Henry’s second son Philip Henry English (1893 – 1985) was a World War I veteran who returned from France to work in the family’s New Haven Clock Company until its closure in 1956. Like his father and brother, Philip served on the Board of Park Commissioners for nearly 25 years. He also served on the City Board of Education, Board of Library Commissioners, Board of Airport Commissioners, and the Proprietors Committee for the New Haven Green. He served as president of the Quinnipiac Council of the Boy Scouts of America. Philip married Katharine Dana and they had two sons, Richard and James.

Katharine Dana English (1896 – 1986) was the daughter of Arnold Guyot Dana (1862 – 1947), who was known for preserving Sleeping Giant State Park. Katharine was both civically minded and musical; she was a gifted cellist who performed with the New Haven Symphony Orchestra. Katharine served as president of the board of directors of the Neighborhood Music School and the New Haven Colony Historical Society. She was also the director of the local YWCA from 1922 – 1945 working with teenaged girls.

Richard L. English (1935 – 2011), Jim English’s younger brother, continued the family’s philanthropic legacy by giving his time, talents and treasure. He too loved music and was interested in the study and preservation of birds. Until his death, he had been the longest standing member of the New Haven Bird Club, serving as its president in the 1960s. He was also a member of the CT Ornithology Association’s Rare Records Committee. Richard established two permanent designated funds at The Foundation upon his death supporting three of the same nonprofits as his brother Jim: New Haven Symphony Orchestra, the New Haven Museum and the Neighborhood Music School; the fourth beneficiary is the Connecticut Yankee Council, Inc. Boy Scouts of America. The second fund established by Richard supports the New Haven Bird Club.

About The Community Foundation for Greater New Haven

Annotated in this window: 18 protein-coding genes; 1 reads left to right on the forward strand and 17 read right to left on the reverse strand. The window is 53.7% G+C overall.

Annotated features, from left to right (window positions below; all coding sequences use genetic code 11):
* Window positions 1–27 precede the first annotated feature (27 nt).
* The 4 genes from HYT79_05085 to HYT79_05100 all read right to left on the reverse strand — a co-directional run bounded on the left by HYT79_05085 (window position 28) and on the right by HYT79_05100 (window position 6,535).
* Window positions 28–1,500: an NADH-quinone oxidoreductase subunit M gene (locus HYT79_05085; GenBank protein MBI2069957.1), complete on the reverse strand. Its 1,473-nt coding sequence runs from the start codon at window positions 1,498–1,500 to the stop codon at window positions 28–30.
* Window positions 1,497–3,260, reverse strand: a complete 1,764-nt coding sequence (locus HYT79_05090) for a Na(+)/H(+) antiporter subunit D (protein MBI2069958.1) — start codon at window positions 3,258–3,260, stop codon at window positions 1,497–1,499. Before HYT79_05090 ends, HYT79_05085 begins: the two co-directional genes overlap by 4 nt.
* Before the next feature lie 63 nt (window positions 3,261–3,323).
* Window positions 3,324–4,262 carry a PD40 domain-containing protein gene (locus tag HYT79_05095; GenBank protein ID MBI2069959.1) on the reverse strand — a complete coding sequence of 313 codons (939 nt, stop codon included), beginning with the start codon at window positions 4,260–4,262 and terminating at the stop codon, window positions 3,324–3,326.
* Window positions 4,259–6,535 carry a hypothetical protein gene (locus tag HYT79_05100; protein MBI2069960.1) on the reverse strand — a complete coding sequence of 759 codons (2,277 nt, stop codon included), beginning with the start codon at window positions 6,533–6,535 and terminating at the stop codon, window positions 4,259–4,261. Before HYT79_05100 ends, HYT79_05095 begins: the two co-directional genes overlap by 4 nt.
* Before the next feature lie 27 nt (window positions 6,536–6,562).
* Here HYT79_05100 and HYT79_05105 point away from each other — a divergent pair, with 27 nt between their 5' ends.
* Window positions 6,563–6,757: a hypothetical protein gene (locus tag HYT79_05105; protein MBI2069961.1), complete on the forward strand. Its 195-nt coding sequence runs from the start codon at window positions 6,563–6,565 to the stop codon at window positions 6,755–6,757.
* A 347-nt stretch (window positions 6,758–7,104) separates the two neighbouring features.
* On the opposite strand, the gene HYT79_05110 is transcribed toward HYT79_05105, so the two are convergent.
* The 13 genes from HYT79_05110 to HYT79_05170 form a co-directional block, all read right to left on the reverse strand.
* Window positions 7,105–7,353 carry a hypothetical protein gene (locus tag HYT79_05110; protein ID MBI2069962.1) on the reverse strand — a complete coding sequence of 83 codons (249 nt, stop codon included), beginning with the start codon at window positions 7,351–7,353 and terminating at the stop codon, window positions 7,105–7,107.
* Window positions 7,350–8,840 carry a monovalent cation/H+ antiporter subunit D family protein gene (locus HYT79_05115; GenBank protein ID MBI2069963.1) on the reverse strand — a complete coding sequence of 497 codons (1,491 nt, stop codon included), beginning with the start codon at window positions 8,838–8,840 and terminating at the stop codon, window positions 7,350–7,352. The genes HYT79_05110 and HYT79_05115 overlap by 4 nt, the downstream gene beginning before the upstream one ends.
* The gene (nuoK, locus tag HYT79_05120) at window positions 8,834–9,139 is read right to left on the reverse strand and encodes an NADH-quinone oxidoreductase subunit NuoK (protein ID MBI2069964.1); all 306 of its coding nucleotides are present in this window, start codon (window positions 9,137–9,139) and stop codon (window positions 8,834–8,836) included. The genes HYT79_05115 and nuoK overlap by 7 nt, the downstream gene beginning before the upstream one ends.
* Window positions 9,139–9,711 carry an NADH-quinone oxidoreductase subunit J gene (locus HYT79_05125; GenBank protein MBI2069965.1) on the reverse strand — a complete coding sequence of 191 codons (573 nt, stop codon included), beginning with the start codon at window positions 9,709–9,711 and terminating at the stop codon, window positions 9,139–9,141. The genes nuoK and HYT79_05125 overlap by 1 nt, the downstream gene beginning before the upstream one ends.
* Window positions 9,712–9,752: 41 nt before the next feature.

The Community Foundation for Greater New Haven in Connecticut is one of the oldest and largest community foundations in the U.S. and was established in 1928 as the permanent charitable endowment for New Haven and its surrounding communities of: Ansonia, Bethany, Branford, Cheshire, Derby, East Haven, Guilford, Hamden, Madison, Milford, North Branford, North Haven, Orange, Oxford, Seymour, Shelton, Wallingford, West Haven, and Woodbridge. In 2020, The Foundation began implementing a 5-year strategic plan and enacted new mission and vision statements toward expanding opportunity and equity in Greater New Haven. In 2021, it launched Stepping Forward, a $26 million commitment to addressing the impact of COVID-19 and advancing racial equity. The Foundation’s mission is to inspire, support, inform, listen to and collaborate with the people and organizations of Greater New Haven to build an ever more connected, inclusive, equitable and philanthropic community. 

For more than three generations, generous local donors have built The Community Foundation’s endowment by establishing permanent funds or making gifts to existing funds that distribute grants to a broad variety of issues and organizations. These donors, past and present, make their gifts to ensure that programs and causes that matter most to them will be supported today and forever. As of December 31, 2021, The Foundation’s assets were valued at more than $871 million after distributing more than $35 million in grants and distributions into the community. For more information about The Foundation visit or follow @cfgnh on facebook and twitter.

About the New Haven Museum

The New Haven Museum has been collecting, preserving, and interpreting the history and heritage of Greater New Haven since its inception as the New Haven Colony Historical Society in 1862. Located in downtown New Haven at 114 Whitney Avenue, the Museum brings more than 375 years of New Haven history to life through its collections, exhibitions, programs and outreach. As a designated Blue Star Museum, the New Haven Museum offers the nation’s active-duty military personnel and their families, including National Guard and Reserve, free admission from Memorial Day through Labor Day. For more information visit or @NewHavenMuseum or call 203-562-4183.